DID YOU KNOW used sneakers can be donated to community organizations or recycled into sports surfaces that are used all over the world?
Most of us feel that 300 miles per pair is the limit for runners, which means that millions of pairs of sneakers get tossed every year, instead of being reworn or ground down for reuse.
Soles4Souls is an amazing organization that collects shoes and distributes them free of charge to people in need — and their ever-growing number of events and drop off locations makes it easy to donate.
Another option is Nike’s Reuse-A-Shoe program, which collects old, worn-out athletic shoes for recycling. It transforms sneaks into Nike Grind, a material used in creating athletic and playground surfaces as well as select Nike products.
While you’re here, check out Herron Park playground in South Philly to see recycled rubber in use, doing double duty as a safe play surface that is also permeable and helps control stormwater runoff by putting it back into the ground…
DID YOU KNOW banning plastic bags in the UK is expected to be the equivalent of taking 18,000 cars off the road?
It is estimated that 1 trillion plastic bags are used worldwide every year –- and making them takes around 100 million barrels of oil. Plastic bags take hundreds if not thousands of years to decompose; they litter our oceans, lakes, rivers, and streams; and burning them creates toxic air pollution.
Shouldn’t we all start bringing our own bags when we go shopping?
Learn more at Worldwatch Institute >>
DID YOU KNOW cotton is considered the world’s “dirtiest” crop because of the industry’s heavy insecticide use?
Cotton is used for so many of our household fabrics that we can make a huge collective environmental impact by starting to choose organic over non-organic forms.
DID YOU KNOW Media PA was the first Fair Trade Town in the United States?
It’s a fact–and our friend and inspiration Hal Taussig is a key reason for Fair Trade Towns sprouting up wherever we look. Since May 8 is World Fair Trade Day, it seems like a good time to salute Hal for his dedication and to recognize the many people who have taken his passion and ideas and given them life.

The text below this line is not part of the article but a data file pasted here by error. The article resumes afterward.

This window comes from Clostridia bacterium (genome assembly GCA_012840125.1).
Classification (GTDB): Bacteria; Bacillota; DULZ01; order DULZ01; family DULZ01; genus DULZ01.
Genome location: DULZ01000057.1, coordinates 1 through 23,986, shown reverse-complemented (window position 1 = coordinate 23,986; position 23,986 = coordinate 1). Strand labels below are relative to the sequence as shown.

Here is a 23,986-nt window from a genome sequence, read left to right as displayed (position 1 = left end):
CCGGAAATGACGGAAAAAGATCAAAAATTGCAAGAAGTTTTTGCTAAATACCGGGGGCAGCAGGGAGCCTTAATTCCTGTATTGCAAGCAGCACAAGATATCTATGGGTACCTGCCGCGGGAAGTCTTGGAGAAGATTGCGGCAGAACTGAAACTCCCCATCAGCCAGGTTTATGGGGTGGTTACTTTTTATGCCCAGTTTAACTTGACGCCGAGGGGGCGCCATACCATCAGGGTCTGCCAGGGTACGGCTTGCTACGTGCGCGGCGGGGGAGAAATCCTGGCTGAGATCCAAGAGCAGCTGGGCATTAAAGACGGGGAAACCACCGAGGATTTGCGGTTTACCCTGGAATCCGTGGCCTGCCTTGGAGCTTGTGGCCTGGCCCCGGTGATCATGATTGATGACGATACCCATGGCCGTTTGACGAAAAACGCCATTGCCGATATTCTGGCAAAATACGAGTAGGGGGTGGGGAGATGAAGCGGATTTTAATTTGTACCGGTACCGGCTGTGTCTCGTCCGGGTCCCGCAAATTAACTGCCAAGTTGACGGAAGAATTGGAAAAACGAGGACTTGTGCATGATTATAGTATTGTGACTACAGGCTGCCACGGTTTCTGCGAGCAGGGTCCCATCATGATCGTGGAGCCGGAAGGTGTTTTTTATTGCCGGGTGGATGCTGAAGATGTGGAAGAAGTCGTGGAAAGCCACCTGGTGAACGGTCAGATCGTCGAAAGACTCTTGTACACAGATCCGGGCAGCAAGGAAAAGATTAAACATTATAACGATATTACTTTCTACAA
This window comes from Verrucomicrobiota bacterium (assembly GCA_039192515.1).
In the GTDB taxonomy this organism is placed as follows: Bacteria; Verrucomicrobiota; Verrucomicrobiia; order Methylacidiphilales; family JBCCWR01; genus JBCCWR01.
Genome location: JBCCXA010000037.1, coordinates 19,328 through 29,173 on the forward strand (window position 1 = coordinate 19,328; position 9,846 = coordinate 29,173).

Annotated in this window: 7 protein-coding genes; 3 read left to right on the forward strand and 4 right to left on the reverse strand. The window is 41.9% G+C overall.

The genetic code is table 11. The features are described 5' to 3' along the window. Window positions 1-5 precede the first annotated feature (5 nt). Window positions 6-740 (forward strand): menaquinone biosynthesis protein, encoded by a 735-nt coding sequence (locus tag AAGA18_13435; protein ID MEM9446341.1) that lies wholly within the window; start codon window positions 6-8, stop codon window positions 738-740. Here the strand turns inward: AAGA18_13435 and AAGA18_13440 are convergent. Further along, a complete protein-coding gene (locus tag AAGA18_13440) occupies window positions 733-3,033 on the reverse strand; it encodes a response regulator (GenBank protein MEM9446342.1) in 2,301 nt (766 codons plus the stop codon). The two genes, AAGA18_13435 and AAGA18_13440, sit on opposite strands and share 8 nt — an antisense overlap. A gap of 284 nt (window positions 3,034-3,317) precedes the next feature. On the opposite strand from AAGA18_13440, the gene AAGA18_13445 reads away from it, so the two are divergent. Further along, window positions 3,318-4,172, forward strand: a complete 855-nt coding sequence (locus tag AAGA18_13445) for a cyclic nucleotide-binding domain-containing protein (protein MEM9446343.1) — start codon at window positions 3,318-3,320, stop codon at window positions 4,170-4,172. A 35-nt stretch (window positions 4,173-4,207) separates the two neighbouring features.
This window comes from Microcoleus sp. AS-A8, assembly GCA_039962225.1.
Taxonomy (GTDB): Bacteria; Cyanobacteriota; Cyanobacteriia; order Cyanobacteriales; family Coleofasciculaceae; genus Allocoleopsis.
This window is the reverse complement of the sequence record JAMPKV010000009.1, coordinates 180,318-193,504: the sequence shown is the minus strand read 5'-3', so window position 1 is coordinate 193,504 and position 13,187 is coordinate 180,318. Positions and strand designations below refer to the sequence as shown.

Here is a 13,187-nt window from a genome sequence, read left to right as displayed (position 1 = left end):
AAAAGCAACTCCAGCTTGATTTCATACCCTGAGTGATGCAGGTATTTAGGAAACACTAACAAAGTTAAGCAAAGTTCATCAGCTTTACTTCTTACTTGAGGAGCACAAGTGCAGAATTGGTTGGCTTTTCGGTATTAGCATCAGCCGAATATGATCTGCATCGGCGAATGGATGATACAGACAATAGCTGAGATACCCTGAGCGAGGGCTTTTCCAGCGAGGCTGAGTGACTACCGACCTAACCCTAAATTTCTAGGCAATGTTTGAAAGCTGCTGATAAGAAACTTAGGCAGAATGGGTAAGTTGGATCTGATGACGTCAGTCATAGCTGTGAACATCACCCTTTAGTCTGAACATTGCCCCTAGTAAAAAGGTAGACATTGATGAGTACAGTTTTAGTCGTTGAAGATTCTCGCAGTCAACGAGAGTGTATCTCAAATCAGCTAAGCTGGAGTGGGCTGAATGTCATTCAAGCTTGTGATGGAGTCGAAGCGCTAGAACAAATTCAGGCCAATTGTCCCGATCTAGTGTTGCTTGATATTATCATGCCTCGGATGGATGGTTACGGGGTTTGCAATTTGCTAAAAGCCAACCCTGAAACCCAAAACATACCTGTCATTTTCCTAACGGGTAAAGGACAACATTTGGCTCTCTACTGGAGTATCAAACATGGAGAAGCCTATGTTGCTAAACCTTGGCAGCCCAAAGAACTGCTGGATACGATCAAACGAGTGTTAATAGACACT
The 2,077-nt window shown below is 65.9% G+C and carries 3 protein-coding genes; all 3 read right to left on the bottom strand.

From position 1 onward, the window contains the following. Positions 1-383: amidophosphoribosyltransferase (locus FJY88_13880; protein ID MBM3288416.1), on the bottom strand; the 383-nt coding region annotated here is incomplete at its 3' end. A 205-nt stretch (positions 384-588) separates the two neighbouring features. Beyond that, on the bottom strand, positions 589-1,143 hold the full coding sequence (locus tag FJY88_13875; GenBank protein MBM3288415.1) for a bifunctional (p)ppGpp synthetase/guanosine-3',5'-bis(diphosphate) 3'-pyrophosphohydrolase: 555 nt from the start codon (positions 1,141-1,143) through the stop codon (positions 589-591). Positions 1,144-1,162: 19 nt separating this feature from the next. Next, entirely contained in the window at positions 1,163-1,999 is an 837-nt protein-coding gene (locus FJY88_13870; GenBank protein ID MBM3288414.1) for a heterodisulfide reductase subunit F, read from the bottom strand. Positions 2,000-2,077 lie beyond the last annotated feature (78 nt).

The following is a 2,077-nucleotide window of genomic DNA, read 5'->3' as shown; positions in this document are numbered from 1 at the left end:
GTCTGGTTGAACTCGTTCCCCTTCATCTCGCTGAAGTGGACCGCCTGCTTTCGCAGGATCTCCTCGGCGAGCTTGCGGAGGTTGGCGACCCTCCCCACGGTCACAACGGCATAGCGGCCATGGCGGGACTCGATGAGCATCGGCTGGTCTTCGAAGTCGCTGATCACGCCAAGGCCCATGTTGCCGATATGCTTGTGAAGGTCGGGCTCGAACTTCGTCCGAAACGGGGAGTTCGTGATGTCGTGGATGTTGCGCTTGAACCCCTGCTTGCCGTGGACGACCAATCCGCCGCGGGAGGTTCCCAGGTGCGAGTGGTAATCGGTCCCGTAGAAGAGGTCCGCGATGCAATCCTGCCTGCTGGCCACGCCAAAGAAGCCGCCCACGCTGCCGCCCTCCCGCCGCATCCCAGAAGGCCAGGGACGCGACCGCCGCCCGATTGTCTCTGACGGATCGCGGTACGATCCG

Learn More about this Fair Trade Town Innovator>>
When you really start paying attention, you’ll realize that fairly traded products are everywhere. Coffee is one of the easiest fair trade products to buy–and its impacts can be felt all over the world.
Want to go Beyond Coffee? Here are 5 TIPS TO “FAIR TRADE YOUR HOME” from the Fair Trade Resource Network:
Some of the best ways to get rid of sweatshop items in your home and to go Fair Trade are as follows:
- Purchase Fair Trade Coffee, Tea, Sugar, and Cocoa: When conventionally purchased, these popular food items are often grown in “sweatshops in the fields.” Buying them Fair Trade Certified™ means that farmers are being paid a fair wage and communities are being supported.
- Purchase Fair Trade clothes – from t-shirts, to shoes to dresses, there is beautiful Fair Trade clothing from all over the world made by artisans who are paid a living wage.
- Buy Fair Trade Home goods – plates, tablecloths, and even furniture can be purchased Fair Trade.
- Buy Fair Trade handicrafts – from vases to sculptures to rugs – Fair Trade artisans produce beautiful crafts. And, when you purchase them from Fair Trade organizations, you know that no child labor or sweatshops were involved.
- Gift Fair Trade – You can purchase Fair Trade toys for kids, sculptures for adults, and chocolate for everyone on your list. When you gift Fair Trade, you are giving a high quality product and introducing someone to the value of purchasing Fair Trade every day.
Learn More at Fair Trade Resources Network>>
Learn More at TransFair USA>>
DID YOU KNOW in the United States, coal fired power plants generate the majority of our electricity?
Coal extraction destroys landscapes, pollutes rivers, and creates tons of waste “spoils”, while its use emits tons of CO2 and dangerous particulates that affect human, animal, and environmental health.
Then take a look at how one man in Southeastern Pennsylvania gets a real handle on his home energy use: